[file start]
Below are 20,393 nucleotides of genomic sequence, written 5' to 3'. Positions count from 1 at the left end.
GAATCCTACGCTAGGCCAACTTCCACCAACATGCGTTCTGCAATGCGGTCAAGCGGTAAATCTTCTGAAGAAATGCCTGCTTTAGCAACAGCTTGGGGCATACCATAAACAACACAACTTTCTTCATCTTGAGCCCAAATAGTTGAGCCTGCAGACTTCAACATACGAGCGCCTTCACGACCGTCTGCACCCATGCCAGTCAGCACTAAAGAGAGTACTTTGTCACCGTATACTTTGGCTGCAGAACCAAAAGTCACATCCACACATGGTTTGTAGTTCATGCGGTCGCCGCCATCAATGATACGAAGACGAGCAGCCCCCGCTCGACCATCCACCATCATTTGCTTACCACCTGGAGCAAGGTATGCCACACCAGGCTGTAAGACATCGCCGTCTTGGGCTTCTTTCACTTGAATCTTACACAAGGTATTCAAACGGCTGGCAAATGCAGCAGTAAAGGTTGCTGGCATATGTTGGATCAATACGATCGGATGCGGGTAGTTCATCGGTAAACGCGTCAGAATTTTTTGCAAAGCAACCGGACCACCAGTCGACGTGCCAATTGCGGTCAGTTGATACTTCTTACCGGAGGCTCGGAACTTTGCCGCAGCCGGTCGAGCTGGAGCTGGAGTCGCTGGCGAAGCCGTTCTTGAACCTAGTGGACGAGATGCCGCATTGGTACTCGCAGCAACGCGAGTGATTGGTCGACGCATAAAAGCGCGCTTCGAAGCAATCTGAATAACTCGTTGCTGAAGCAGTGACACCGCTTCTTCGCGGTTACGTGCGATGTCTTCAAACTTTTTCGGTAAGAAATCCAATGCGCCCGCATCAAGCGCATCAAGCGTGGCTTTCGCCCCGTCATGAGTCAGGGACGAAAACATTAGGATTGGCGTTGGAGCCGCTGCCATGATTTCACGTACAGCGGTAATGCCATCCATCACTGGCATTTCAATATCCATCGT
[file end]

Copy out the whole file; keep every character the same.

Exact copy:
Below are 20,393 nucleotides of genomic sequence, written 5' to 3'. Positions count from 1 at the left end.
GAATCCTACGCTAGGCCAACTTCCACCAACATGCGTTCTGCAATGCGGTCAAGCGGTAAATCTTCTGAAGAAATGCCTGCTTTAGCAACAGCTTGGGGCATACCATAAACAACACAACTTTCTTCATCTTGAGCCCAAATAGTTGAGCCTGCAGACTTCAACATACGAGCGCCTTCACGACCGTCTGCACCCATGCCAGTCAGCACTAAAGAGAGTACTTTGTCACCGTATACTTTGGCTGCAGAACCAAAAGTCACATCCACACATGGTTTGTAGTTCATGCGGTCGCCGCCATCAATGATACGAAGACGAGCAGCCCCCGCTCGACCATCCACCATCATTTGCTTACCACCTGGAGCAAGGTATGCCACACCAGGCTGTAAGACATCGCCGTCTTGGGCTTCTTTCACTTGAATCTTACACAAGGTATTCAAACGGCTGGCAAATGCAGCAGTAAAGGTTGCTGGCATATGTTGGATCAATACGATCGGATGCGGGTAGTTCATCGGTAAACGCGTCAGAATTTTTTGCAAAGCAACCGGACCACCAGTCGACGTGCCAATTGCGGTCAGTTGATACTTCTTACCGGAGGCTCGGAACTTTGCCGCAGCCGGTCGAGCTGGAGCTGGAGTCGCTGGCGAAGCCGTTCTTGAACCTAGTGGACGAGATGCCGCATTGGTACTCGCAGCAACGCGAGTGATTGGTCGACGCATAAAAGCGCGCTTCGAAGCAATCTGAATAACTCGTTGCTGAAGCAGTGACACCGCTTCTTCGCGGTTACGTGCGATGTCTTCAAACTTTTTCGGTAAGAAATCCAATGCGCCCGCATCAAGCGCATCAAGCGTGGCTTTCGCCCCGTCATGAGTCAGGGACGAAAACATTAGGATTGGCGTTGGAGCCGCTGCCATGATTTCACGTACAGCGGTAATGCCATCCATCACTGGCATTTCAATATCCATCGT